BBB seminar: Marion Kusche-Gullberg
Heparan sulfate, a coordinator of signaling pathways: assembly of ligand binding sites
Section of Physiology, Department of Biomedicine, University of Bergen
Heparan sulfate, a sulfated polysaccharide with a highly varied structure, plays an important role in several cellular processes, including normal embryonic development, wound healing and inflammation. The biological activities depend on the ability of heparan sulfate to bind proteins in a selective fashion. The emerging view is that a cell can respond to its microenvironment by dynamically regulating heparan sulfate fine structure at the cell surface and in the extracellular matrix. However, the mechanism by which specific protein-binding sequences are generated within the heparan sulfate chains and the role these sequences play in protein signaling in normal and diseased conditions is not well understood. Defects in enzymes involved in heparan sulfate biosynthesis result in different abnormalities including formation of bone tumors, abnormal skeletal and kidney development and eye defects. To understand the mechanisms generating specific protein-binding structures, it is essential that we expand our understanding of the regulation of the heparan sulfate biosynthetic machinery.
Over the past few years we have been characterizing key-enzymes involved in heparan sulfate biosynthesis with respect to their catalytic properties and substrate specificities, their mode of cooperation and interaction with other enzymes in the biosynthetic machinery and their gene structure and expression. In the seminar some of our ongoing projects will be presented.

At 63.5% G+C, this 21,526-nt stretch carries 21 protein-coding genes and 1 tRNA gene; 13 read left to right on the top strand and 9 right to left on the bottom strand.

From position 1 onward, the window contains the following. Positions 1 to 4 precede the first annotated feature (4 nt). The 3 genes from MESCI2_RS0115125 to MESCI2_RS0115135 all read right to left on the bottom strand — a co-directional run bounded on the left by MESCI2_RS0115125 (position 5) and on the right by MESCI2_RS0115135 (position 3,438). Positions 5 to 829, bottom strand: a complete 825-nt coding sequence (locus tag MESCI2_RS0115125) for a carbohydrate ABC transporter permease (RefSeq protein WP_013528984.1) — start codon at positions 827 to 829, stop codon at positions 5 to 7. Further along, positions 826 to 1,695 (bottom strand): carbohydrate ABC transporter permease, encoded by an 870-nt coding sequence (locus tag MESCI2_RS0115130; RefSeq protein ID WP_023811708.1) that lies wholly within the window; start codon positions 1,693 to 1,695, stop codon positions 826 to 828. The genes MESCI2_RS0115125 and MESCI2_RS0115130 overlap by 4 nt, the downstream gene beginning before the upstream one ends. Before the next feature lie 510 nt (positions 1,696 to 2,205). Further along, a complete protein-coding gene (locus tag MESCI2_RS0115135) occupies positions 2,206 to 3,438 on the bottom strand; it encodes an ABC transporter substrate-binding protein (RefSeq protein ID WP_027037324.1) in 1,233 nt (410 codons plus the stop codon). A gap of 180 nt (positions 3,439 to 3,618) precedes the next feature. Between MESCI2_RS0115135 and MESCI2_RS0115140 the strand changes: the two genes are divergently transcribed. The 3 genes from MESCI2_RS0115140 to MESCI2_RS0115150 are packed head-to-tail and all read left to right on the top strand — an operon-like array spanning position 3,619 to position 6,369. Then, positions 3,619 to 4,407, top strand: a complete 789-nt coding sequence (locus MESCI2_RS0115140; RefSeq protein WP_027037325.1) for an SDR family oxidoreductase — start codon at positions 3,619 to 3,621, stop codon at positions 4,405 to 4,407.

Smeds, E., Habuchi, H., Do, A.-T, Hjertson, E., Grundberg, H, Kimata, K., Lindahl, U. and Kusche-Gullberg, M. Substrate specificities of mouse heparan sulfate glucosaminyl 6-O-sulfotransferases. (2003) Biochem. J. 372, 371-380
Kusche-Gullberg, M and Kjellén L. Sulfotransferases in glycosaminoglycan biosynthesis. (2003) Curr. Opin. Struct. Biol. 13, 1-7
Busse, M. and Kusche-Gullberg, M. In vitro polymerization of heparan sulfate backbone structure by the EXT Proteins. (2003) J. Biol. Chem. 278, 41333-41337
Yamada, S., Busse, M., Ueno, M., Kelly, O.G., Skarnes, W.C., Sugahara, K., and Kusche-Gullberg, M. Embryonic fibroblasts with a gene trap mutation in Ext1 produce short heparan sulfate chains. (2004) J. Biol. Chem. 279, 32134-32141